Another quirky video, created by the lead animator on Radiohead’s “Burn the Witch” and a big bright soundtrack to go with it.
Eve Williams is a singer and songwriter from Northern Ireland with a distinctive voice and a wide range. She became a full time singer songwriter after developing a disability due to rheumatoid arthritis and being unable to continue in her then day job. With many plaudits she is plotting a path in the business with at least one previous album to her name. This CD comprises nine tracks and as the sleeve notes explain, the album title takes its name from a 5th century group of monks whose Latin name translates to “wanderers” a feeling with which the artist has an affinity. Continue reading “Eve Williams “Peregreni” (Independent, 2016)”
Roger Roger is a sibling folk/roots duo from Winnipeg, Canada. Twins Lucas and Madeleine Roger are both singer-songwriters who have joined forces, each playing guitar and shamelessly harmonizing all over each others’ songs. The offspring of producer/engineer/musician Lloyd Peterson, the twins have a knack for songwriting that must have something to do with growing up in a recording studio. Continue reading “Dirty Dozen: Roger Roger”
The Invisible World suggests something hidden away, undiscovered, something mysterious – it’s a promise not borne out by the music on this second EP from the Kansas City band. It’s all surface, standard rock tropes, nothing is subtly smuggled in, just songs in search of an audience. They are amiable enough, the vocals try to develop a personality by introducing some interesting phrasing but they can’t disguise what they are, competent, that’s a word that can be used to describe this whole endeavour. Continue reading “The Invisible World “Color/Echo” (Independent, 2016)”
Galway born Hubert Murray is already acclaimed for his flatpicking and slide guitar skills through his work with The Hot Rock Pilgrims and “bluegrass fusion” band Lands End. On Shorten The Road, his six track debut EP he steps up to the mic and proves he’s also a very accomplished singer and writer. If it weren’t for his bio one would swear on listening to the EP that he’s escaped from Texas as soon as the opening song “Will You Love Me Again” is out of the trap. With his guitar and assured voice accompanied by Leanne Thorose’s mandolin and harmony vocals it’s a bitter sweet country styled slice of life, the singer pleading for his lover to give him one more chance as he recalls their good times. Played with a nimble dexterity it wouldn’t be out of place on a Steve Young album. Continue reading “Hubert Murray “Shorten The Road EP” (Independent, 2016)”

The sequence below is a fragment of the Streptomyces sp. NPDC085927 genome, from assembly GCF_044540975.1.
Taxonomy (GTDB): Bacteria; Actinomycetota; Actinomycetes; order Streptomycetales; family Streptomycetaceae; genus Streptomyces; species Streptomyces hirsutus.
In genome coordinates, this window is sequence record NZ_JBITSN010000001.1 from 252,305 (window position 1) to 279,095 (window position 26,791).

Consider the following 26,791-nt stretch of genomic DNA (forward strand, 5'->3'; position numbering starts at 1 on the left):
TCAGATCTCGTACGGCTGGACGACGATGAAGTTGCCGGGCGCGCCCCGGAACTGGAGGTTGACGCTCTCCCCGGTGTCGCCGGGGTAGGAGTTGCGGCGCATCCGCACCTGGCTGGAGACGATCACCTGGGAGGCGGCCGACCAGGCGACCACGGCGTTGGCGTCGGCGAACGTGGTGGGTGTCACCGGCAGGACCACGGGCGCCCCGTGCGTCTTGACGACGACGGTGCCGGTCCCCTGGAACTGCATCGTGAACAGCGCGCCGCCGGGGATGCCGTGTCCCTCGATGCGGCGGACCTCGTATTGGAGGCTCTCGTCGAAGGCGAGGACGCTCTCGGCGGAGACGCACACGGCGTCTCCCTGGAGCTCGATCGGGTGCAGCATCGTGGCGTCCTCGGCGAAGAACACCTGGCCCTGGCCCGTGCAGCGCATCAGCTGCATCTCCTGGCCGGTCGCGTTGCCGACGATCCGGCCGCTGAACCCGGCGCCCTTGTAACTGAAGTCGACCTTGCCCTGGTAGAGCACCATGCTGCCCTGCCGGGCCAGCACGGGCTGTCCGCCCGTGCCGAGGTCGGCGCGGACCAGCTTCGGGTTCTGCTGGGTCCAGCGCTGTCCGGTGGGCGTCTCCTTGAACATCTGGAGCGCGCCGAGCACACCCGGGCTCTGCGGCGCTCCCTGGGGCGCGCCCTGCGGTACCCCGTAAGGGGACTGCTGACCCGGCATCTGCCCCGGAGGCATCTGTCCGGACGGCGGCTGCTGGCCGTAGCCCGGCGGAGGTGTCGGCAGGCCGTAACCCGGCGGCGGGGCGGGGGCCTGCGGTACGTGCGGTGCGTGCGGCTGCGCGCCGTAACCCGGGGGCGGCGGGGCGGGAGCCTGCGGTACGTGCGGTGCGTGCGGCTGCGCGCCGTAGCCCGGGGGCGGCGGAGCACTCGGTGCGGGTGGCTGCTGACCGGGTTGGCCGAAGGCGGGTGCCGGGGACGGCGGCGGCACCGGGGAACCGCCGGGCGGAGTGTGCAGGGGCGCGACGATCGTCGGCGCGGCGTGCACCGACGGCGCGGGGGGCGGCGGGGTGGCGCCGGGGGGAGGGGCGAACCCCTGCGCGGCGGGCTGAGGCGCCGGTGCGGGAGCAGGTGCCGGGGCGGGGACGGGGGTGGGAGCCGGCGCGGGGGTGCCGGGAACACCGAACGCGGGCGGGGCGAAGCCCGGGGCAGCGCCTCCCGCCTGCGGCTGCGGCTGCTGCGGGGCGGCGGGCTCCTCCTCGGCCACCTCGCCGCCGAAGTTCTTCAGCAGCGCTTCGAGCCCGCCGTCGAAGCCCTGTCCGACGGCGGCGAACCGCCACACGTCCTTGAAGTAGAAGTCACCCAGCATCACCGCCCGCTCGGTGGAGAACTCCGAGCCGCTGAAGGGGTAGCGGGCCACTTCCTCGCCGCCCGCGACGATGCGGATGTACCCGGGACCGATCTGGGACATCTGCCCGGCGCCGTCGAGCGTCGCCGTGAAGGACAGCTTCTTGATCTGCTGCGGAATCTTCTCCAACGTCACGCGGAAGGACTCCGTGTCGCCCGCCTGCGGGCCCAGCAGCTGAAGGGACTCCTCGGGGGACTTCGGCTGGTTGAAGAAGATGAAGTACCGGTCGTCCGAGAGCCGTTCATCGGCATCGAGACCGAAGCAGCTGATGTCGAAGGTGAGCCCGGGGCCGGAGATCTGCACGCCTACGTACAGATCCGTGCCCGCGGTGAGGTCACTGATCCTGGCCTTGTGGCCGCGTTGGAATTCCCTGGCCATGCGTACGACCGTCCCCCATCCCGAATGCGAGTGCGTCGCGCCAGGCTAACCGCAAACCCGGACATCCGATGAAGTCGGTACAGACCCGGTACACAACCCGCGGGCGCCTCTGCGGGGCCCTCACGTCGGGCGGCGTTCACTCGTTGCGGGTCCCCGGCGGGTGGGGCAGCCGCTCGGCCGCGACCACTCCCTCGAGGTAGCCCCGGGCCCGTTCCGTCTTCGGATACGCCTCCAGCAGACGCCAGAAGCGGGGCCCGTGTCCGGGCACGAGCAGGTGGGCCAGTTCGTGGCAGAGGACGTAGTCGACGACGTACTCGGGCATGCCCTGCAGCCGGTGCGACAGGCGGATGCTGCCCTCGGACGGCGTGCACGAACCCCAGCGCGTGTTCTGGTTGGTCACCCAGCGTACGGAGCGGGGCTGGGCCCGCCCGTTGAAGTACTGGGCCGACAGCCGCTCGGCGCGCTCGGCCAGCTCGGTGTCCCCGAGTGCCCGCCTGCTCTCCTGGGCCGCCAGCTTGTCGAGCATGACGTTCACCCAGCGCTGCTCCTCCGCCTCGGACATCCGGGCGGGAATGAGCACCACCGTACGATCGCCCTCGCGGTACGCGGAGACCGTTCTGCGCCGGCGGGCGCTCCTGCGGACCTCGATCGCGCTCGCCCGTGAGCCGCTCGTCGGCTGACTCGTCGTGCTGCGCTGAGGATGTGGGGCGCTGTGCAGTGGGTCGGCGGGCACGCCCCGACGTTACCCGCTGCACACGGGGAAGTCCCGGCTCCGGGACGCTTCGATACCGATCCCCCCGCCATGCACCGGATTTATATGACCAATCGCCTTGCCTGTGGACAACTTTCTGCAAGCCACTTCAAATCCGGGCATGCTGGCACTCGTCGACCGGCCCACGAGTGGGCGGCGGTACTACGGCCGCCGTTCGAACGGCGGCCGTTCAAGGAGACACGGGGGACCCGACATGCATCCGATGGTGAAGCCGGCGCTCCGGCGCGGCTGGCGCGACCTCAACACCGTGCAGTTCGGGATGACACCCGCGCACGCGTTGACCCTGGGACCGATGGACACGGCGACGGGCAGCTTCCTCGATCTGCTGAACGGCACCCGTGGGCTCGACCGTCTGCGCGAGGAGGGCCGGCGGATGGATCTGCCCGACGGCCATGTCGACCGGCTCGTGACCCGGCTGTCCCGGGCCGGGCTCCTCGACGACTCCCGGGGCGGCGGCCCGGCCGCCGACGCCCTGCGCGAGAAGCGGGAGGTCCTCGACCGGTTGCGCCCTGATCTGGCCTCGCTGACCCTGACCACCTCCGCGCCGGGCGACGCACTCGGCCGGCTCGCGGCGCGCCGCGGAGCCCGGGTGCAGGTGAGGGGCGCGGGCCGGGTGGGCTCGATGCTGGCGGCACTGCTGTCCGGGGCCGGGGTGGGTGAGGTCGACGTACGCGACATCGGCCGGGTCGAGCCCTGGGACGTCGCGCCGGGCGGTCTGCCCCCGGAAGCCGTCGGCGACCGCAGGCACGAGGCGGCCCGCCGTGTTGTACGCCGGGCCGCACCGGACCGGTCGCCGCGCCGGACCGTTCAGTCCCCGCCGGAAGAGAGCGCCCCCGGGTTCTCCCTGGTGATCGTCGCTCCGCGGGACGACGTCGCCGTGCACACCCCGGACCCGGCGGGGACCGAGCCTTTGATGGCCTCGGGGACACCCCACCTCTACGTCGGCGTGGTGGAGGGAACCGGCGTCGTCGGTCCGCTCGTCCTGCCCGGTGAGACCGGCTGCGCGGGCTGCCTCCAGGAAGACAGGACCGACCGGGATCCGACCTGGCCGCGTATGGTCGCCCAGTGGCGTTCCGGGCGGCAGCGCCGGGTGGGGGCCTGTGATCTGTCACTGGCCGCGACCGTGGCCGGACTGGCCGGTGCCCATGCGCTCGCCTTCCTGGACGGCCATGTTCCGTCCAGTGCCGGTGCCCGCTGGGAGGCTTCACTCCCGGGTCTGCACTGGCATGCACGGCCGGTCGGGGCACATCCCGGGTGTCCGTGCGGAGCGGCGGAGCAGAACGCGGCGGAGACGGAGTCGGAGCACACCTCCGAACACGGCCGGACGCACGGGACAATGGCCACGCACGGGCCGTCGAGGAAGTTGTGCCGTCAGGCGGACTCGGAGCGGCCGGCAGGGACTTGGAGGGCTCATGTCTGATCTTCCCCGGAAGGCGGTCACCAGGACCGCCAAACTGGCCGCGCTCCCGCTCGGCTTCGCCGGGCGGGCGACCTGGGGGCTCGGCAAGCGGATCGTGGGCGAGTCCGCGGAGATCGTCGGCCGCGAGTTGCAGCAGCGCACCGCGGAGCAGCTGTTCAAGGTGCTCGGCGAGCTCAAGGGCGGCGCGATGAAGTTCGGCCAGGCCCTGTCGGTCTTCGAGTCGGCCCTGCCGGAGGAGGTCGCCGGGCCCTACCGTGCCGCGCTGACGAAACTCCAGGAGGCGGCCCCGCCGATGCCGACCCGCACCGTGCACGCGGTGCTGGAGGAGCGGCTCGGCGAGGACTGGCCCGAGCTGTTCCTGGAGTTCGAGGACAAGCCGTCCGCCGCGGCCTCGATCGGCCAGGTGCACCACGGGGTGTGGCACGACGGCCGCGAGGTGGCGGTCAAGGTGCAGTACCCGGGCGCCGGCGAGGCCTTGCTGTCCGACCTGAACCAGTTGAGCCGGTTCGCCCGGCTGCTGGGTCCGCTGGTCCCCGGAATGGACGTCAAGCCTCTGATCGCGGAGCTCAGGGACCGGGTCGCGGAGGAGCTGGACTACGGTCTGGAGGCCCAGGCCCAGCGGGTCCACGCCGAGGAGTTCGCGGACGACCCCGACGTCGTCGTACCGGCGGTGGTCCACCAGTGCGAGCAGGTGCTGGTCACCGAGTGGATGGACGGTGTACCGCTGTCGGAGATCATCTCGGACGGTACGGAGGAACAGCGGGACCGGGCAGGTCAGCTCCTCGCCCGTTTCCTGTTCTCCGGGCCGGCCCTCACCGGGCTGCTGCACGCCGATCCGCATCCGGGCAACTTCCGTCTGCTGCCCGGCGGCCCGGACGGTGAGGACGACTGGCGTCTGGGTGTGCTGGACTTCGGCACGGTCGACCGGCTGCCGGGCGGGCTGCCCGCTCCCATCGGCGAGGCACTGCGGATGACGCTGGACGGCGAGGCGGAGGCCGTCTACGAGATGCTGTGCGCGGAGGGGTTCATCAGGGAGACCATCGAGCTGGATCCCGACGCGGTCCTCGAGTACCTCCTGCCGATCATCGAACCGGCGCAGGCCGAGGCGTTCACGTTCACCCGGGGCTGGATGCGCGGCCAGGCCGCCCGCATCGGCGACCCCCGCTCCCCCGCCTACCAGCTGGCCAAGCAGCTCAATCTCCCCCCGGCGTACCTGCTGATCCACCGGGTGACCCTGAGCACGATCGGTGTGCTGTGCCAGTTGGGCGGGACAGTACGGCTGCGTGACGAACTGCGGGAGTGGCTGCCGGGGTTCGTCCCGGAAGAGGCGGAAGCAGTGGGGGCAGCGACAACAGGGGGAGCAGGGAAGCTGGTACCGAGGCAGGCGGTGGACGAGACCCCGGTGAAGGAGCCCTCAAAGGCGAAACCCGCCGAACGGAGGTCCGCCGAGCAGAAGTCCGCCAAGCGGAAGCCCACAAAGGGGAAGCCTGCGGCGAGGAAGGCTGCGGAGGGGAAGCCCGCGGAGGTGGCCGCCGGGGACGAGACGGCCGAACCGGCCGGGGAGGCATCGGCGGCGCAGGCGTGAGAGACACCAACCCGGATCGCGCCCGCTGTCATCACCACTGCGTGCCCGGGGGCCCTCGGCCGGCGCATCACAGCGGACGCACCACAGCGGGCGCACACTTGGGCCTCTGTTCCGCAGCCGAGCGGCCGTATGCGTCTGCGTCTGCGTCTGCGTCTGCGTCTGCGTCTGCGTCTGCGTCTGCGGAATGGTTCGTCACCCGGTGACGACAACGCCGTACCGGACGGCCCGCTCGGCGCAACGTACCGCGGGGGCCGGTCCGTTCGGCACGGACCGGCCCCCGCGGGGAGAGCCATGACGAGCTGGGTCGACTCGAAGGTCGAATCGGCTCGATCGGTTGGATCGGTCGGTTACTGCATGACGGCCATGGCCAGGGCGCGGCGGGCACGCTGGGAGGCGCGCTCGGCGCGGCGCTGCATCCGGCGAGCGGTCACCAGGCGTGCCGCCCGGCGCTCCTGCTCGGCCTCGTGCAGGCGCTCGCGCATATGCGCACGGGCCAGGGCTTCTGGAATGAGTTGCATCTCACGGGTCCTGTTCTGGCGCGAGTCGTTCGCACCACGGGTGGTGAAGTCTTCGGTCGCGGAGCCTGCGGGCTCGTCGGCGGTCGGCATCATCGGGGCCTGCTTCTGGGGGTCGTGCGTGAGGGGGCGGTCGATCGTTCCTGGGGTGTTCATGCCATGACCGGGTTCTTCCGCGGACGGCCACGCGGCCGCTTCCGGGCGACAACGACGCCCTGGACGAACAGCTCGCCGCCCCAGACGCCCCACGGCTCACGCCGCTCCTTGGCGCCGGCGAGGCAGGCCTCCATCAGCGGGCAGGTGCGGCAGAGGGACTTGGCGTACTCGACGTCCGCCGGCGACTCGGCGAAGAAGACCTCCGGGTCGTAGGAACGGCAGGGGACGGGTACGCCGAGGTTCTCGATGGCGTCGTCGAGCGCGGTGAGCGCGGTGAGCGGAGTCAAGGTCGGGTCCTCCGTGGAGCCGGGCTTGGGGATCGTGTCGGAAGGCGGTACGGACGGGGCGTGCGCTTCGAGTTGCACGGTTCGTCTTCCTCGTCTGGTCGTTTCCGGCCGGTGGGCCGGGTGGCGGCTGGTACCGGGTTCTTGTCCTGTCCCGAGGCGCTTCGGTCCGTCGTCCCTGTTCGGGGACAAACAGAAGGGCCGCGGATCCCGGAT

The Tel-Star Sessions consists of the previously unreleased earliest recordings by the original line-up of Gov’t Mule. Gov’t Mule was formed, in 1994, as a side project by Warren Haynes and Allen Woody who at the time were playing with the Allman Brothers band – with some spare time between commitments to their day jobs they decided to record a low-budget album and play a few shows, roping in Matt Abts to be the drummer for the trio. The concept for the recordings was to play live and loud and capture the excitement of a quintessential power-trio, and it is fair to say that this was achieved. Continue reading “Gov’t Mule “The Tel-Star Sessions” (Provogue/Mascot, 2016)”
Delightful and slightly sinister video for the lead track from the Collective’s latest album, due out on November 4th.
For the last 5 years, Nottingham’s Jack Peachey (AKA Gallery 47) has been crafting lyrical folk music from various apartments, studios and other large rooms in Nottingham. Influenced heavily by other artists, writers, and the inherited chaos of the Beat Generation, Gallery 47 writes songs about a radical range of topics, from skin pigment disorders to corporate finance. Here, he talks about his new album, “Clean”, and his reasons for writing it… Continue reading “Dirty Dozen: Gallery 47”
In any other part of the world I’d expect the backstory to this album – Eve Selis’ ninth studio offering – to elicit the requisite sympathy. Eve Selis suffered a torn hamstring in 2014, that needed six months of rehabilitation and this affected her opportunities to make and record music – but also offered her some space to think about herself and write new material that meant a lot to her emotionally. Oh, did I mention that hamstring happened through a rollerblading accident? Continue reading “Eve Selis “See Me with Your Heart” (Hippy Chick Twang, 2016)”
Bragg and Henry recorded these thirteen railway themed songs whilst travelling for 65 hours along the 2,728-mile rail journey from Chicago to LA. The songs were guerrilla recorded at station stops along the way – the railroad is present at all times in the subject of the songs or adding ambient sounds to the recordings. These boho hobos have found a way to celebrate the railroad as a cultural icon without a hint of a blush; the songs are performed with such sincerity, affection and joy it becomes infectious – the morning commute never seems so romantic. Continue reading “Billy Bragg & Joe Henry “Shine A Light: Field Recordings from the Great American Railroad” (Cooking Vinyl, 2016)”